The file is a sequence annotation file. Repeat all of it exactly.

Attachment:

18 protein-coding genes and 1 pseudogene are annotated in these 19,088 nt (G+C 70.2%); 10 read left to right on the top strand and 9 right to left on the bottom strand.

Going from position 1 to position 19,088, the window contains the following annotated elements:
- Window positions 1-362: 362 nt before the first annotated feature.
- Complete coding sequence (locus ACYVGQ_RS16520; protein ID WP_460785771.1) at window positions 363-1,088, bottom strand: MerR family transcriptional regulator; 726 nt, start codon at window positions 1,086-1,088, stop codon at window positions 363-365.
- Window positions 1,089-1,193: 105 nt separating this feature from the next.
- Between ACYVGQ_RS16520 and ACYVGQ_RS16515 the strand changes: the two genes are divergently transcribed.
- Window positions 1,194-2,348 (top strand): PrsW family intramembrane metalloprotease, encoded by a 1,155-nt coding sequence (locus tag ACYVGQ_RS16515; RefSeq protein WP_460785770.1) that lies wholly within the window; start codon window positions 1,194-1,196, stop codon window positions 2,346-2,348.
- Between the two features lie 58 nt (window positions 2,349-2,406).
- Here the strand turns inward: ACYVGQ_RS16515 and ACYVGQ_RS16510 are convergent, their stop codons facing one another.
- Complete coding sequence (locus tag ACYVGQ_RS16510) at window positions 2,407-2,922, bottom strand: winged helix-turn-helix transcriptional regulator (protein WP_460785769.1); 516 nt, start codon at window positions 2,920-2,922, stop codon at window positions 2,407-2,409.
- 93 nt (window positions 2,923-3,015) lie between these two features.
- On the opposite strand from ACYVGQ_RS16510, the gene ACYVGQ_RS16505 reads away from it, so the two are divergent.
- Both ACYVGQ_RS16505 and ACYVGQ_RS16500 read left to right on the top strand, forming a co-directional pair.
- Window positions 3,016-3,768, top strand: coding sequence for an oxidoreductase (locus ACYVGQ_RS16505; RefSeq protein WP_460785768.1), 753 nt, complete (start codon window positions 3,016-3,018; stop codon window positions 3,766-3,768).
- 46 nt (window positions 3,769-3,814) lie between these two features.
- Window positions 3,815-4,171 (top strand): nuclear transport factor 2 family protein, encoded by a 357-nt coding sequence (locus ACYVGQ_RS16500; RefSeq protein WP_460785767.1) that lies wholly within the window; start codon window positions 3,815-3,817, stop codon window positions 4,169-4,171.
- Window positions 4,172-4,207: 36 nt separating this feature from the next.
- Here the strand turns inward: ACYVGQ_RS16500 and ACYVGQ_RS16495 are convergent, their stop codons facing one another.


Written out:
18 protein-coding genes and 1 pseudogene are annotated in these 19,088 nt (G+C 70.2%); 10 read left to right on the top strand and 9 right to left on the bottom strand.

Going from position 1 to position 19,088, the window contains the following annotated elements:
- Window positions 1-362: 362 nt before the first annotated feature.
- Complete coding sequence (locus ACYVGQ_RS16520; protein ID WP_460785771.1) at window positions 363-1,088, bottom strand: MerR family transcriptional regulator; 726 nt, start codon at window positions 1,086-1,088, stop codon at window positions 363-365.
- Window positions 1,089-1,193: 105 nt separating this feature from the next.
- Between ACYVGQ_RS16520 and ACYVGQ_RS16515 the strand changes: the two genes are divergently transcribed.
- Window positions 1,194-2,348 (top strand): PrsW family intramembrane metalloprotease, encoded by a 1,155-nt coding sequence (locus tag ACYVGQ_RS16515; RefSeq protein WP_460785770.1) that lies wholly within the window; start codon window positions 1,194-1,196, stop codon window positions 2,346-2,348.
- Between the two features lie 58 nt (window positions 2,349-2,406).
- Here the strand turns inward: ACYVGQ_RS16515 and ACYVGQ_RS16510 are convergent, their stop codons facing one another.
- Complete coding sequence (locus tag ACYVGQ_RS16510) at window positions 2,407-2,922, bottom strand: winged helix-turn-helix transcriptional regulator (protein WP_460785769.1); 516 nt, start codon at window positions 2,920-2,922, stop codon at window positions 2,407-2,409.
- 93 nt (window positions 2,923-3,015) lie between these two features.
- On the opposite strand from ACYVGQ_RS16510, the gene ACYVGQ_RS16505 reads away from it, so the two are divergent.
- Both ACYVGQ_RS16505 and ACYVGQ_RS16500 read left to right on the top strand, forming a co-directional pair.
- Window positions 3,016-3,768, top strand: coding sequence for an oxidoreductase (locus ACYVGQ_RS16505; RefSeq protein WP_460785768.1), 753 nt, complete (start codon window positions 3,016-3,018; stop codon window positions 3,766-3,768).
- 46 nt (window positions 3,769-3,814) lie between these two features.
- Window positions 3,815-4,171 (top strand): nuclear transport factor 2 family protein, encoded by a 357-nt coding sequence (locus ACYVGQ_RS16500; RefSeq protein WP_460785767.1) that lies wholly within the window; start codon window positions 3,815-3,817, stop codon window positions 4,169-4,171.
- Window positions 4,172-4,207: 36 nt separating this feature from the next.
- Here the strand turns inward: ACYVGQ_RS16500 and ACYVGQ_RS16495 are convergent, their stop codons facing one another.